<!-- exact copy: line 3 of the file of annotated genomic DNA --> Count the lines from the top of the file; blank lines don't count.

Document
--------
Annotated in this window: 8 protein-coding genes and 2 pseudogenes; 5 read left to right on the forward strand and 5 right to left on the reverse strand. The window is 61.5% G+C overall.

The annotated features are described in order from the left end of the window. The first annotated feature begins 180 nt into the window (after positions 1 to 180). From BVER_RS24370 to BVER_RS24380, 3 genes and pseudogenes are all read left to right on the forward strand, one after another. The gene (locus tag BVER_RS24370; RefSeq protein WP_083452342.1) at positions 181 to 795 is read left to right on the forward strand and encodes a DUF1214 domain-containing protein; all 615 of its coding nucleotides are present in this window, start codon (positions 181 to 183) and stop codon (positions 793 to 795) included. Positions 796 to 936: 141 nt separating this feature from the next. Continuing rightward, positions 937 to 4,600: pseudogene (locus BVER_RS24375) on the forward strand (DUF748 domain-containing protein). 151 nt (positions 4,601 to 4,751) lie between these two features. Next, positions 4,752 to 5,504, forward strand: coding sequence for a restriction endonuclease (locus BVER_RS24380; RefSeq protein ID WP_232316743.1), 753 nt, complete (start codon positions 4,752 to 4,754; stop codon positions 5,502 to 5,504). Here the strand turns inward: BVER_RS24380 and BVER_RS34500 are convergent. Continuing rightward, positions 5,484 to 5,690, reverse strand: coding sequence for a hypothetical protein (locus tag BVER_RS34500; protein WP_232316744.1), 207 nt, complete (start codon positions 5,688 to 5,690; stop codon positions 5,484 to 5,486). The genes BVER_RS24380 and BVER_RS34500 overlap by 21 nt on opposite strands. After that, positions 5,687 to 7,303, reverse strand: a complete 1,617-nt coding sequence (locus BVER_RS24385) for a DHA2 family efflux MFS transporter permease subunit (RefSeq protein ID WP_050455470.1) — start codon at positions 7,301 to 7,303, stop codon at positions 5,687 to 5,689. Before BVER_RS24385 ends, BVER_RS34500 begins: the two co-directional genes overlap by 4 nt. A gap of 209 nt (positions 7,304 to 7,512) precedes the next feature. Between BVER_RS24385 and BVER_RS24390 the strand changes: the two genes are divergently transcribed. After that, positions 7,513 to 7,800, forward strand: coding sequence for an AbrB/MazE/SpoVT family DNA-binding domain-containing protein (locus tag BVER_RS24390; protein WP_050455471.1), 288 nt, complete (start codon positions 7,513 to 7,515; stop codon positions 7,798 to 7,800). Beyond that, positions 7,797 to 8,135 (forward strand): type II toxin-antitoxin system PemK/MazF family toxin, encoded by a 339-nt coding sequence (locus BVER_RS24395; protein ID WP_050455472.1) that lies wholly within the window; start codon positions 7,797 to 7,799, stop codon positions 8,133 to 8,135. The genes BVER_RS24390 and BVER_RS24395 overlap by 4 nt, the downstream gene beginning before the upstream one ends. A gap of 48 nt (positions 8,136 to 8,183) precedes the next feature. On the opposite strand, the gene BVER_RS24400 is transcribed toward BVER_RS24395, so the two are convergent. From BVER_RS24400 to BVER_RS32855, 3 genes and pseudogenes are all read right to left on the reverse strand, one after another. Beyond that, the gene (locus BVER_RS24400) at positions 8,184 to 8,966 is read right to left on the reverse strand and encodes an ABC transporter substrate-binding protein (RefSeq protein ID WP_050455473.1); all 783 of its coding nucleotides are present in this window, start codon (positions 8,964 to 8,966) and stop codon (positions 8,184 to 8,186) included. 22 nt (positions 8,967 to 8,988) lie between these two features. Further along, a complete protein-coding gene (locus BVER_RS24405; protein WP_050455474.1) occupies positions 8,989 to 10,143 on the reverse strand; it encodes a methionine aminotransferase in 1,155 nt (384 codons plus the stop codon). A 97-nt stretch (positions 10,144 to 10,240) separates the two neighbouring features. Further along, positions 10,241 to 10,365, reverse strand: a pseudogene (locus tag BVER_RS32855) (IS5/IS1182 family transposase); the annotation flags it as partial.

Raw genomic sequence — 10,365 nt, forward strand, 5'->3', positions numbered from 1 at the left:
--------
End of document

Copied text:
Raw genomic sequence — 10,365 nt, forward strand, 5'->3', positions numbered from 1 at the left: